By Kelsey Hanson • The Bulletin

Oregon Heritage Traditions

Oregon State Fair, Salem (1858)

Wasco County Fair and Rodeo, Tygh Valley (1885)

Linn County Pioneer Picnic, Brownsville (1887)

Astoria Regatta, Astoria (1894)

Clackamas County Fair, Canby (1907)

Pendleton Round-Up, Pendleton (1910)

Fourth of July Pet Parade, Bend (1932)

Klamath Basin Potato Festival, Merrill (1937)

Portland Greek Festival, Portland (1952)

Bohemia Mining Days, Cottage Grove (1959)

Scandinavian Festival, Junction City (1961)

Cannon Beach Sandcastle Contest, Cannon Beach (1964)

Jackie Plath, 88, remembers the summers of her childhood well. The months situated in between school terms were packed with parks, pals and the popular pet parade.

“(Fourth) of July, when we were kids, was something very, very special,” Plath said. “The pet parade was a fun time because all the family got together and you were down at the park and you saw a lot of people … it was a different world, a simple world.”

Bend’s 4th of July Pet Parade, one of the city’s most timeless traditions and iconic tourist attractions, has celebrated children of all ages and pets of all types, for more than 80 years. First documented by The Bulletin in 1932 and recognized in 2014 as one of 12 official state traditions by the Oregon Heritage Commission, the pet parade encapsulates the spirit of a city that loves its history and its pets in equal measure.

“The Pet Parade was, you know, like, the big parade for us when we were young,” Sue Fountain recalled over coffee, looking at a photo of her younger self shot at the 1955 pet parade. “We didn’t have a bunch of other festivals.”

A little over a decade after the city was founded, spectators of the first recorded pet parade cheered on local children, and the 143 registered parade pets, during their promenade through downtown. The march showcased a number of unique variants of “man’s best friend.” The furry (and scaly) friends of that flagship parade included a badger, “a huge desert turtle” named Aratala, a June bug, a can of worms and a porcupine, according to The Bulletin’s story published July 2, 1932.

Plath, too, recalls how her 6-year-old self got creative with her parade entry in the hot summer of 1934. Without a pet of her own to enter, Plath and her neighbor filled a wagon with her neighbor’s rabbits. They won first prize. She and a group of neighborhood kids celebrated their victory, and newfound fame, with ice cream in the park.

“I was really very popular after that in the neighborhood,” she mused. “You got your pet in the parade, that was special ... to us that was a big deal.”

Pets have always been a big deal in Bend and continue to add to the city’s unique culture. Dog Fancy magazine declared Bend “DogTown USA” in 2012 and Bend’s official tourism website has an entire page dedicated to dog-friendly businesses and activities.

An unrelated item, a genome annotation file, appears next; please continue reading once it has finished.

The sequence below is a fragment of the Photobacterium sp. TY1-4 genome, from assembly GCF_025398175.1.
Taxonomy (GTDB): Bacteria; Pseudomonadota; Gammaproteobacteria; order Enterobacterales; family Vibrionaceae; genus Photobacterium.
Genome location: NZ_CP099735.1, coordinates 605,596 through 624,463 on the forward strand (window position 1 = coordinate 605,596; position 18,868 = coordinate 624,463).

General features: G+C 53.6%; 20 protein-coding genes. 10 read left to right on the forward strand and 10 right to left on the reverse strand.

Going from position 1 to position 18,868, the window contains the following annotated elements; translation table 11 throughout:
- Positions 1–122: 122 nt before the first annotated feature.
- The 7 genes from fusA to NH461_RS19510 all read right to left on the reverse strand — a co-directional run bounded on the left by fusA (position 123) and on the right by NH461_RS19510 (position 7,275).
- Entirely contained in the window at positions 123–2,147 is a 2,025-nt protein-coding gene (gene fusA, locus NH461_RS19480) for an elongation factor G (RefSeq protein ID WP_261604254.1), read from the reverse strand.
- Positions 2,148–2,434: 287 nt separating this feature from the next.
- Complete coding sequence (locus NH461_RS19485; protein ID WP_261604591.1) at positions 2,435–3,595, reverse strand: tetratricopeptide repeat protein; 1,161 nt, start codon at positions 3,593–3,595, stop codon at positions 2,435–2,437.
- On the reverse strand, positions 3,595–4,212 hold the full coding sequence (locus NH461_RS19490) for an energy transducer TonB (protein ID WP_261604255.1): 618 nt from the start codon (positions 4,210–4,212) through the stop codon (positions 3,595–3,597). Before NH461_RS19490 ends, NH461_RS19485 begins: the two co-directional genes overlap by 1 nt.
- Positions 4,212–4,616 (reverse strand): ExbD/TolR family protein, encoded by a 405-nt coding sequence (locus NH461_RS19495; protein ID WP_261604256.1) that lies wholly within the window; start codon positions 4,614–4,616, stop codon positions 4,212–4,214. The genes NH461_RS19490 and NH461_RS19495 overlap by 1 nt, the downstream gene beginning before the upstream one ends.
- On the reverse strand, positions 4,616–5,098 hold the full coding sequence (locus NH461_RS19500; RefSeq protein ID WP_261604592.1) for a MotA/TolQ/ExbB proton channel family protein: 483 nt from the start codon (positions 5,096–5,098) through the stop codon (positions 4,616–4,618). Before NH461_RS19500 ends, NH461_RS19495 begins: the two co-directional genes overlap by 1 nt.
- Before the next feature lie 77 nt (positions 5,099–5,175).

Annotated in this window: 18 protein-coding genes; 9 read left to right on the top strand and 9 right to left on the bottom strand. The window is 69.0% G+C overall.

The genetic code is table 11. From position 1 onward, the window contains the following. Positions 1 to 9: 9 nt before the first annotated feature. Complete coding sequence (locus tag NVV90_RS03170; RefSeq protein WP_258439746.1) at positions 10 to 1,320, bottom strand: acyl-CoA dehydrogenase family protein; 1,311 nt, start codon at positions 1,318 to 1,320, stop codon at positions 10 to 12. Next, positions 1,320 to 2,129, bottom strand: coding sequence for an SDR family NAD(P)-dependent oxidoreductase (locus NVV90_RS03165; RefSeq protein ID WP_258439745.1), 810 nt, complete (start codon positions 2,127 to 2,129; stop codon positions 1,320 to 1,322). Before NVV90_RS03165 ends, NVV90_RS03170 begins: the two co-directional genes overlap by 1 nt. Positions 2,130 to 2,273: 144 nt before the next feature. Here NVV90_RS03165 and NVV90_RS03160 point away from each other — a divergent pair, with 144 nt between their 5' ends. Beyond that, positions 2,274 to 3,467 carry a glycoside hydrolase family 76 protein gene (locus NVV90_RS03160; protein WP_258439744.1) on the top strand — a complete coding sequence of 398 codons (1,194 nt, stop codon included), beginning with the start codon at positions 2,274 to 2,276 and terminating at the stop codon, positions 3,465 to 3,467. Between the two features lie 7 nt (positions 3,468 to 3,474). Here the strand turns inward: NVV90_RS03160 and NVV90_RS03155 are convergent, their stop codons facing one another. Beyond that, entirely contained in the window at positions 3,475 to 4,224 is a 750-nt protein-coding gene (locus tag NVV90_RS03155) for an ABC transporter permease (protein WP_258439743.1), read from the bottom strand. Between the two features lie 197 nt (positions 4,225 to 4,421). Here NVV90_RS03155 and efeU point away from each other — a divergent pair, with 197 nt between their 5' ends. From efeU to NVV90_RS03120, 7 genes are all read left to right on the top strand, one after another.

It seemed a natural that a parade as old and as pet-centric as the 4th of July Pet Parade should become an officially recognized state tradition. With that in mind, Nathan Pedersen, Deschutes County Historical Society board president, mailed off an Oregon Heritage Tradition application in 2013.

“I landed on the pet parade (to nominate as a Heritage Tradition) not only because of its lengthy history in the area, but also because the pet parade resonates so strongly with Bend’s character today,” Pedersen said. “It seemed like a great fit for the Heritage Tradition designation; tying in a colorful piece of history to a current set of values.”

Now, in 2016, as the pet parade gears up for its 84th year, the organizers are looking for ways to combine nostalgia with innovation.

“It’s one of Bend’s oldest traditions,” said Courtney Finstad, the event coordinator at Bend Park & Recreation District. “You kind of think about what can we bring fresh into a parade that’s been going on since 1932?”

The Oregon State Junior Members of Commerce — the Jaycees — organized the Pet Parade in the beginning. Since 1949, the Bend Park & Recreation District staff has taken its job of organizing such important summer fun seriously.

“I think the fun of it is that it is a traditional event and people love that … it’s kind of nostalgic, and I think that brings people who have been in Bend for years and years and years back to their childhood and that’s something that they can connect to,” Finstad said. “And then … there’s a lot of young families here in Bend, and I think that they get just as excited.”

Throughout the years, the parade has undergone a few changes. Where, in 1932, all pets were welcome, in 2016, there are few restrictions. Cats, for example, are asked to stay home in order to reduce the chance of conflict with their canine counterparts. And although Plath won the parade with her rabbit wagon, rabbits, too, which have a low threshold for heat and stress, are not permitted in the parade.

This year’s parade, taking place Monday will feature new additions such as live music and a hashtag — #BendsBest4th — along with its classic games, attractions and, of course, pets.

“It’s Bend’s best party,” said Colleen McNally, marketing manager at Bend Park & Recreation District. “It kind of represents that life’s a parade.”

— Reporter: 541-382-1811,